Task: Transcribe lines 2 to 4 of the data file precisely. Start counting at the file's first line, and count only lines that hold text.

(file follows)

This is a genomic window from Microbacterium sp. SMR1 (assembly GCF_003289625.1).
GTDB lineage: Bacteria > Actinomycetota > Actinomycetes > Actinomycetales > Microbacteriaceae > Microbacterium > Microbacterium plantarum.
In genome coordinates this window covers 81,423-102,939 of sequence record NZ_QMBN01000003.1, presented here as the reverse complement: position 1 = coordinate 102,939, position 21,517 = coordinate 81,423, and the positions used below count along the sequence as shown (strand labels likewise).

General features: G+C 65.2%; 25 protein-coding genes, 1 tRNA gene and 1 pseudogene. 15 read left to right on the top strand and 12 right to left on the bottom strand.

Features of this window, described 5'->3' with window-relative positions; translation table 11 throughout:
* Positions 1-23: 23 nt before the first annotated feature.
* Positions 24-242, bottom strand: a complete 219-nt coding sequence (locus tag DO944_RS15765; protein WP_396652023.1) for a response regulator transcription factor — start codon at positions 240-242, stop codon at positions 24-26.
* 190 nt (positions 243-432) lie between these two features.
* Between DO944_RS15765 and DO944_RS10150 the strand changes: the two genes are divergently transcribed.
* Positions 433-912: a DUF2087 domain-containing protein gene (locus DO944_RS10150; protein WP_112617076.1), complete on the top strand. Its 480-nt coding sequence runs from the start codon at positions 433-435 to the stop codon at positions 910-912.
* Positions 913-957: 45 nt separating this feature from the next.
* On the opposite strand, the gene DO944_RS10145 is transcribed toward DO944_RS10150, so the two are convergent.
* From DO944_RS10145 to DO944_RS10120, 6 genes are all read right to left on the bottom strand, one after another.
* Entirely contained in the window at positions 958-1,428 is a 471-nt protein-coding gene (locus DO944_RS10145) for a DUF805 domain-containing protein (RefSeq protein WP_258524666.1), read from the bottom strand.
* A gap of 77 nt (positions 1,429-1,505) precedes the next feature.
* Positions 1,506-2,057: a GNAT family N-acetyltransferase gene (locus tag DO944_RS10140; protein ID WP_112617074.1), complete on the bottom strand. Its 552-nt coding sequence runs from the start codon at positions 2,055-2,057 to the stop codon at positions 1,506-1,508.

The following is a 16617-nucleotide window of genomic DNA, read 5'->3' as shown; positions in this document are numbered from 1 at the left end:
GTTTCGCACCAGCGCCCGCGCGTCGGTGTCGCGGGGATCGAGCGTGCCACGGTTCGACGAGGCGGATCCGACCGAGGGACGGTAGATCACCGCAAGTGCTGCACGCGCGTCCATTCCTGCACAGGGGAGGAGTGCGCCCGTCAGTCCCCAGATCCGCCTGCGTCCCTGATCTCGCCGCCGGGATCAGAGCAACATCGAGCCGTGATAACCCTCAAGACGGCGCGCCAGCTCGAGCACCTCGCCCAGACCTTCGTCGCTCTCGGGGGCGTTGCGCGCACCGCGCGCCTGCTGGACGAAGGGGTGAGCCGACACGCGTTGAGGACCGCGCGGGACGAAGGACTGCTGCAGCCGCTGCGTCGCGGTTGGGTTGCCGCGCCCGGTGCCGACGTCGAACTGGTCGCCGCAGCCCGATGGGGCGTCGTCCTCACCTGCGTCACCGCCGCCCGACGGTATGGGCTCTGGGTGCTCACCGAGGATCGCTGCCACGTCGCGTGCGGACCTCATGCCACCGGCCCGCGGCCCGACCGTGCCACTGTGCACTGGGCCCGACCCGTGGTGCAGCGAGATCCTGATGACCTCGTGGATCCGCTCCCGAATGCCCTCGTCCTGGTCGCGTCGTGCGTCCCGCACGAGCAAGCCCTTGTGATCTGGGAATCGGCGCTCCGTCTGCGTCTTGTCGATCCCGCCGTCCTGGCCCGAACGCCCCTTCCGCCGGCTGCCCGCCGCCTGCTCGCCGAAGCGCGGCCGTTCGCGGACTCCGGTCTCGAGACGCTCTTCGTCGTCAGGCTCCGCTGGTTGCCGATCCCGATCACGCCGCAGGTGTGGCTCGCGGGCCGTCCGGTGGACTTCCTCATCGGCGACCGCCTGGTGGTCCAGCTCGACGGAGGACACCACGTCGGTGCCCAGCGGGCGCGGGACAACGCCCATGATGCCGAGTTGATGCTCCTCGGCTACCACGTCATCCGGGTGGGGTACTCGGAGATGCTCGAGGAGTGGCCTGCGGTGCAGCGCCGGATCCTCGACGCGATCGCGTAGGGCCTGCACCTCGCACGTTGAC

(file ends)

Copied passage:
GTDB lineage: Bacteria > Actinomycetota > Actinomycetes > Actinomycetales > Microbacteriaceae > Microbacterium > Microbacterium plantarum.
In genome coordinates this window covers 81,423-102,939 of sequence record NZ_QMBN01000003.1, presented here as the reverse complement: position 1 = coordinate 102,939, position 21,517 = coordinate 81,423, and the positions used below count along the sequence as shown (strand labels likewise).

General features: G+C 65.2%; 25 protein-coding genes, 1 tRNA gene and 1 pseudogene. 15 read left to right on the top strand and 12 right to left on the bottom strand.